In Brooklyn Ballet’s 2013 performance season ballet and street dancers will collaborate and improvise, musicians will play the program’s music live, and hacker collective NYC Resistor will create a visual landscape using body-mapping technology and intricate code.
Artistic Director Lynn Parkerson takes us inside just one of the works in this year’s program.
This season you are doing an improvisational piece that highlights both street and ballet dancers. Can you talk a little bit about why you chose to put these two styles together and what it looks like?
I’ve been working with this mix of dance styles since 2004. I keep finding new ways for them to come together in choreographic terms. Our latest work-in-progress, Quilt, takes the mathematical concept of vectors, a concept shared with us by London-based choreographer Julia K. Gleich, as a road map and set of directives for the dancers to interpret.
The use of vectors as guides for moving is opening new ideas to both the ballet dancers and the street dancers. It’s also underlining the inherent differences in the way they each approach movement with their varied backgrounds. For example, if part of the instruction is to reach the opposite side of the stage in a short period of time, the ballet dancers dart there with purpose and clarity. The street dancers tend to take a more rambling strut. Their ideas about speed are just as different as their ideas about initiation.
What is the music like for this piece and how did you select it?
Gil Morgenstern, Reflections Series International, selected the music for Quilt. I’ve worked with Gil for a few years, and he always brings something interesting to the table—something that complements the work in the studio. For this piece, he is also comparing two styles by performing alternating partitas from Bach and Barkauskas, composers from different centuries.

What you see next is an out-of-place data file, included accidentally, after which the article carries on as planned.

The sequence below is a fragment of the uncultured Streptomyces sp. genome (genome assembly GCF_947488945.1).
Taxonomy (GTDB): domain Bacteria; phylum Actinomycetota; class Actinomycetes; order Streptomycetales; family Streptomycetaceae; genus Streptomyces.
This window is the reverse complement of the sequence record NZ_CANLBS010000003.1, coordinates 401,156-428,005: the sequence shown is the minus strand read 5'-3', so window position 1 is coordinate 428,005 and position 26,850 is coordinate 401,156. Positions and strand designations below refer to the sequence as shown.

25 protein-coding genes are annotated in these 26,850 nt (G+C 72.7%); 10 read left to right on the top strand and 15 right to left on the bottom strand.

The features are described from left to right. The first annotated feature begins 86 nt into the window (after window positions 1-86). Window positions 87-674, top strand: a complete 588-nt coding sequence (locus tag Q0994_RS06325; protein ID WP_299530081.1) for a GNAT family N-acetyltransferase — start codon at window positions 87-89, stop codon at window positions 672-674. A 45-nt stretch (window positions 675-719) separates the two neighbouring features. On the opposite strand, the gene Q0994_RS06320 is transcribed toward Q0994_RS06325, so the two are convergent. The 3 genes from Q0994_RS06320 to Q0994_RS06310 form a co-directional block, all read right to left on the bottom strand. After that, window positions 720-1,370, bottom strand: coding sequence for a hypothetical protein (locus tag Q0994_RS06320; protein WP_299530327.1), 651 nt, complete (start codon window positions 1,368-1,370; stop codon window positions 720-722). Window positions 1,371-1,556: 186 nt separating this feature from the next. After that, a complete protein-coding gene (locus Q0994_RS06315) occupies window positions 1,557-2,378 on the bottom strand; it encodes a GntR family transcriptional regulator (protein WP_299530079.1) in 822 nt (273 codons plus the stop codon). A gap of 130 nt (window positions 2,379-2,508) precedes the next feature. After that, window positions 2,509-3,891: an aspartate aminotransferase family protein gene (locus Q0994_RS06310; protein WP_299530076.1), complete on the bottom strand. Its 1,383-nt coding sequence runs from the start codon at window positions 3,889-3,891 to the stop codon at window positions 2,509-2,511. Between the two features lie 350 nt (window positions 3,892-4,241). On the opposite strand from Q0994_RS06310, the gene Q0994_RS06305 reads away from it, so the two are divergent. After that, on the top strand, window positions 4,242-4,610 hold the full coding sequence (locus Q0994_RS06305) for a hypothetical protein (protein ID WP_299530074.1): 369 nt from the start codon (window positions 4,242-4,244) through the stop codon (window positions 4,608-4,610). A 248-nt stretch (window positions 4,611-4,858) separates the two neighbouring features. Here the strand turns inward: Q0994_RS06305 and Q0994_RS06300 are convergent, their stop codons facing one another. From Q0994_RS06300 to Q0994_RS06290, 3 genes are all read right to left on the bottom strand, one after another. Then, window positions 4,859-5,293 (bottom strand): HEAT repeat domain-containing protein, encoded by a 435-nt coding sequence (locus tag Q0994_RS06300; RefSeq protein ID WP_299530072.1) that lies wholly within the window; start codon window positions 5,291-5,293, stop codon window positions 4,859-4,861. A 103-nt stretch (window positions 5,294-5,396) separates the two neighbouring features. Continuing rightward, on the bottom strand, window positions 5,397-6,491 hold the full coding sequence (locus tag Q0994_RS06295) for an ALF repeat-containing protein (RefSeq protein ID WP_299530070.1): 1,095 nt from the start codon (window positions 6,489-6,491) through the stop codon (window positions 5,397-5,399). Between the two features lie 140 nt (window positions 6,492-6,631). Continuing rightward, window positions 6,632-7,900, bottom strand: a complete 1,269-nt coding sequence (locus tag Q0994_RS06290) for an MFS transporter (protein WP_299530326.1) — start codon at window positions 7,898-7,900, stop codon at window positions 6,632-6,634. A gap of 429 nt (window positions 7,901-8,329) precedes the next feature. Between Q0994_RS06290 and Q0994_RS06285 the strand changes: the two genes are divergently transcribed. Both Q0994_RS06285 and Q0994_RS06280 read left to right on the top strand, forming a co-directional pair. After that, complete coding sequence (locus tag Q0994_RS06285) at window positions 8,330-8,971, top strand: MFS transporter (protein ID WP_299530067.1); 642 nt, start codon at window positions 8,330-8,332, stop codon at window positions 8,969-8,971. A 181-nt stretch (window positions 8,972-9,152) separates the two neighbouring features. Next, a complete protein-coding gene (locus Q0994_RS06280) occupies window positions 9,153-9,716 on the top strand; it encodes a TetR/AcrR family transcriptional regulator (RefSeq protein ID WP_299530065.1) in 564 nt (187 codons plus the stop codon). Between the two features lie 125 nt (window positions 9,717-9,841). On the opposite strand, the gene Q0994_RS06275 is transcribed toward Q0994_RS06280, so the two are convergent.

How open are you to choosing music for pieces that you set on the company?
I’m open to anything!
What is your choreographic process like, and how much do you allow the dancers to have a say in the process?
It depends on the piece. We perform some repertory, both contemporary and from the classical canon, that are completely choreographed and set on the dancers. Other works have lots of room for individual choices and spontaneous interpretation. In this program we have works where both of these choreographic methods are represented. Tracing Back, our new digital collaboration, is a “set” piece. Quilt and Spiders, Cooks and Mood Swings, were both explored by the dancers in the studio during creation. Quilt in particular will still be an improvisational exploration in performance.
What is your view about how music relates to dance—and to choreography?
Music for me is often a catalyst or inspiration for a piece, however I like to keep the dance and music independent of each other as I’m creating the movement material. If it is a set piece I like to look at the score and get to know the music very, very well. I always remember my time at the Merce Cunningham studio where we were not allowed to use music. It is liberating, and you get to know movement material for its own sake. You have to ask yourself: is the movement interesting without music?
Performances are February 28, March 1, 2 & 3 and March 8, 9 & 10.